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DECISION 2021: Mayoral Candidates Say ‘We Don’t Need No Fossil-Fuel Money’

12:01 AM EST on December 18, 2020

The mayoral candidates pictured with the building of their dreams.

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Federal, state and local candidates may join office-holders as varied as Rep. Alexandria Ocasio-Cortez and President-elect Biden in signing the "No Fossil Fuel Money Pledge," an initiative of a number of environmental organizations to build grassroots support for taking on the oil, gas and automotive-adjacent industries. It's a pretty simple oath — "I pledge not to take contributions over $200 from oil, gas, and coal industry executives, lobbyists, and PACs and instead prioritize the health of our families, climate, and democracy over fossil-fuel-industry profits" — and all kinds of local candidates have lined up to take it.

Following is what 10 mayoral candidates answered when Streetsblog asked: "Do you promise not to take campaign money from automobile or fossil-fuel interests?" (Ray McGuire is the lone candidate to refuse to respond to Streetsblog's questions.)

This is the fifth of daily rollouts of the candidates’ thoughtful and often-voluminous answers, which should provide safe-streets activists with a roadmap of where the hopefuls stand on our issues (the previous four installments focused on safe streets, “free” parking, a car-free Manhattan and their records on stopping reckless drivers). At the end of the series, we’ll post all seven installments in one place for easy reference.

Eric Adams

ERIC ADAMS: I do not accept or solicit corporate money, and my record clearly demonstrates a track record of independence.

In fact, I am the only candidate in the race who continues to push for a 100 percent publicly financed election system.


SHAUN DONOVAN: Yes, and on Sept. 23, I made a public pledge by signing the “No Fossil Money Pledge.”

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Kathryn Garcia

KATHYRYN GARCIA: I have spent my entire city career working to advance sustainability. I was proud to pilot the first fully electric mechanical street sweeper (broom) and the first fully electric garbage truck in New York City at the Department of Sanitation.

This equipment is potentially revolutionary when it comes to city fleet emissions and it was produced by leading automotive companies. In order to achieve our goals, we need to incentivize our private sector to step up, by committing city dollars to drive the development of new products. I believe that everyone must have a seat at the table, and I will only accept campaign contributions from organizations that I am aligned with that can help us achieve our goals.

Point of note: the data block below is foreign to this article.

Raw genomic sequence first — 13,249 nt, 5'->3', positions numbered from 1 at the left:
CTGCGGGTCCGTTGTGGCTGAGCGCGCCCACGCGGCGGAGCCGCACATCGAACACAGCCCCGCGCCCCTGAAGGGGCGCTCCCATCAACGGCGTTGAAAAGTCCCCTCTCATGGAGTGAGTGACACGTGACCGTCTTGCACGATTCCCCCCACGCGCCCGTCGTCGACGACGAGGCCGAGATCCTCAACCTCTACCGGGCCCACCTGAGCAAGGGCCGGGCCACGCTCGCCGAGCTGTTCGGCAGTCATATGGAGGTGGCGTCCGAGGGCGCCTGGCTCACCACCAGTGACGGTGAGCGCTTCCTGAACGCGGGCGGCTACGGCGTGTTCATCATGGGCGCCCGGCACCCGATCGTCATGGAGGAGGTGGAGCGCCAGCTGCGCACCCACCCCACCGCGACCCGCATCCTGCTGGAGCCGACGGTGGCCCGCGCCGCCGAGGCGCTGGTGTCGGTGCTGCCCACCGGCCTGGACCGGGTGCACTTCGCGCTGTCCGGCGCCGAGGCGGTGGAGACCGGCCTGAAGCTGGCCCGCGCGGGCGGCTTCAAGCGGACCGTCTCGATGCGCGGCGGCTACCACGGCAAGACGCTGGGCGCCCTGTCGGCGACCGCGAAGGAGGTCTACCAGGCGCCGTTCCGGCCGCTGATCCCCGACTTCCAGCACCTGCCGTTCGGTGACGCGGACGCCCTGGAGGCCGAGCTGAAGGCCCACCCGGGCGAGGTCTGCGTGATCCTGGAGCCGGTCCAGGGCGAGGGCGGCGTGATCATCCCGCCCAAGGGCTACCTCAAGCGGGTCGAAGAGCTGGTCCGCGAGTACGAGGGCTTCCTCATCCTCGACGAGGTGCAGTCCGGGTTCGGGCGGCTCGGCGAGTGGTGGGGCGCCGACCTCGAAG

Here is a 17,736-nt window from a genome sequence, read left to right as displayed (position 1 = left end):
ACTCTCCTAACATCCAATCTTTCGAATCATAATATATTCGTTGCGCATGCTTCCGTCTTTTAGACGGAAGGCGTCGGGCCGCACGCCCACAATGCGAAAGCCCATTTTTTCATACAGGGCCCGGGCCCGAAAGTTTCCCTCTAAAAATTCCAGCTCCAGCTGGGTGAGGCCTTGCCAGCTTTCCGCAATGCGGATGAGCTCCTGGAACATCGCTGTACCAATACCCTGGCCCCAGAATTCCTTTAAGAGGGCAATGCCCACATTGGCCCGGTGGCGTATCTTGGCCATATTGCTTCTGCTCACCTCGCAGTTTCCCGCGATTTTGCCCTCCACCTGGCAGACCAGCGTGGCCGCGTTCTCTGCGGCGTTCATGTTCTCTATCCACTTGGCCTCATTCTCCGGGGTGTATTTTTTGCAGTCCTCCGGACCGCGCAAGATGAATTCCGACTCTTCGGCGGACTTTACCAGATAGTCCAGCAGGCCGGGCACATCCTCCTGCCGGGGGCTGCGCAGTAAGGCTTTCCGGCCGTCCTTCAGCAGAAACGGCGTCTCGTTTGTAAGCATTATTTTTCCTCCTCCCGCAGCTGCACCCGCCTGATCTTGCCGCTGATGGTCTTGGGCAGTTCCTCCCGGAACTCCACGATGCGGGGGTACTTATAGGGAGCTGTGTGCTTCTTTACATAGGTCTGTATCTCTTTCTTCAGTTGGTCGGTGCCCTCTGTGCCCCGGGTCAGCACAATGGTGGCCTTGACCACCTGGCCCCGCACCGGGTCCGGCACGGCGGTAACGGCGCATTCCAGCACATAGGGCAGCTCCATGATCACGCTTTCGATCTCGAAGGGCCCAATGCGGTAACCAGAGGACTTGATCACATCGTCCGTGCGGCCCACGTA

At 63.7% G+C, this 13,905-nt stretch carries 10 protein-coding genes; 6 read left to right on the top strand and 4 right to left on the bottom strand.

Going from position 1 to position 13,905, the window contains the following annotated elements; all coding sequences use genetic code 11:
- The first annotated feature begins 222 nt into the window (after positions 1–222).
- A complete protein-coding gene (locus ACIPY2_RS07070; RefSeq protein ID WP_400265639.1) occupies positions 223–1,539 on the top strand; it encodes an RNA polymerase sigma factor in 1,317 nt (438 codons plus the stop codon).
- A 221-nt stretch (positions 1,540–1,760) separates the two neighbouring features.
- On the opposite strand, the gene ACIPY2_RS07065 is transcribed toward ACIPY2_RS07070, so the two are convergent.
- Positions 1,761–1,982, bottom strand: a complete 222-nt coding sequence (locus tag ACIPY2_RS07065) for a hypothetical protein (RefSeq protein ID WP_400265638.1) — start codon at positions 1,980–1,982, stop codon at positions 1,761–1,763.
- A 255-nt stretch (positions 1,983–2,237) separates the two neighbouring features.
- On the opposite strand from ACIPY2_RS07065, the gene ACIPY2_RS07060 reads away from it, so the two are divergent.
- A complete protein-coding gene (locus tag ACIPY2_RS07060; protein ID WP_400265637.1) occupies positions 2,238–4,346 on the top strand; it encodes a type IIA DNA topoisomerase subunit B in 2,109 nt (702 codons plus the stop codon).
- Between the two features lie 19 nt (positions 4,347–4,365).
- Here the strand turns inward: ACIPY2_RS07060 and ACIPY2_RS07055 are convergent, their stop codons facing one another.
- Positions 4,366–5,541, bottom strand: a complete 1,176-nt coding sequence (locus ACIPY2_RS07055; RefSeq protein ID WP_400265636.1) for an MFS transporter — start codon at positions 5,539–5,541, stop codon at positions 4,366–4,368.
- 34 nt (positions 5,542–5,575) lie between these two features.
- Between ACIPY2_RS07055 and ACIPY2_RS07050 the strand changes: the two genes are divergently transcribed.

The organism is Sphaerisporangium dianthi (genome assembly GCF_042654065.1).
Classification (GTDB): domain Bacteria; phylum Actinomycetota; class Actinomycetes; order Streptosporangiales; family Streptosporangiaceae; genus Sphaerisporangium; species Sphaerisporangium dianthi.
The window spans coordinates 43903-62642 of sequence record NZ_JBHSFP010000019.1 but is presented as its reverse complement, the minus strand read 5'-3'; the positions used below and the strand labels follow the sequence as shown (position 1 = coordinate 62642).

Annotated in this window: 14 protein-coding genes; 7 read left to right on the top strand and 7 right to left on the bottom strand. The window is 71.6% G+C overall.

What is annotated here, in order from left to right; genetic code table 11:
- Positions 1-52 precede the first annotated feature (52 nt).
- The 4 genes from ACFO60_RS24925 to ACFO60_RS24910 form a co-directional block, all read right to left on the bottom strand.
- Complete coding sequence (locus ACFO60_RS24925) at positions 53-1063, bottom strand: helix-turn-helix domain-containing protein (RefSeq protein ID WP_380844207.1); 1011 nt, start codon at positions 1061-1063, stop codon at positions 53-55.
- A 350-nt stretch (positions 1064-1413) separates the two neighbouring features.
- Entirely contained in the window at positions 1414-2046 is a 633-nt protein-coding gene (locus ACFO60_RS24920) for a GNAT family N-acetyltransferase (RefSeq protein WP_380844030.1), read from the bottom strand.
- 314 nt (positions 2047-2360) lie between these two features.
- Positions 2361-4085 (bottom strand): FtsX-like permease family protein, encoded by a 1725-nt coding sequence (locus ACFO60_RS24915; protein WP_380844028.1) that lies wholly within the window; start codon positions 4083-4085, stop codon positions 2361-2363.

ZACH ISCOL: Campaign Finance Board rules dictate that candidates are already prohibited from accepting any money from corporations or special interests. That said, we need to be clear that there is no such thing as clean energy.

We must get people to start being conservation-minded and using less energy, not giving them a feel-good excuse to use more.

Ray McGuire: Did not respond.


CARLOS MENCHACA: I have pledged not to take any money from automobile or fossil-fuel interests.

I’m proud that throughout my career I have always stood up against these interests through activism and legislation.

In fact, I have joined the call to have city pensions divest from the toxic fossil-fuel industry.



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City Comptroller Scott Stringer is running for mayor.

SCOTT STRINGER: I am proud to have taken the "No Fossil Fuel Money Pledge," which calls on candidates to reject the big money of the fossil-fuel industry and is endorsed by Sunrise Movement,, and Public Citizen, among others.

I also do not accept contributions from corporations or contract lobbyists, regardless of the industries involved, and have additionally self-imposed a prohibition on contributions from real estate developers. As the comptroller who led New York City to become the first major public-pension fund in America to commit to divestment from fossil fuels, and as someone who has consistently fought to invest in public transit, transform our streetscapes, and reduce our reliance on cars, I do not anticipate receiving support from anyone with an interest in perpetuating the status quo.


LOREE SUTTON: I weigh every investment or contribution to my campaign on its individual merits and do not arbitrarily eliminate or censor broad categories, whether individuals, companies or entire industries. Bad actors exist in every human enterprise;  if we are going to solve our city’s problems, we need everyone at the table, including those interests who are in a position to contribute in crafting and implementing sustainable and responsible solutions.

Rest assured I will shun those who demonstrate intentions and actions contrary to or even in opposition to this process of inclusion.


MAYA WILEY: Yes. I have committed to decline any corporate or lobbyist contributions. This includes automobile and fossil-fuel interests.

My thinking around this and all other issues will be guided by what is best for New Yorkers — not corporate or special interests.


ISAAC WRIGHT Jr.: Let me be clear: Corporations have no say in our campaign. We have only accepted contributions from individuals, and its been overwhelming the amount of support we’ve received so far.

I think the candidate who wins this election is going to be the one that understands the challenges the community is facing, as well as the challenges the community was facing before the pandemic.

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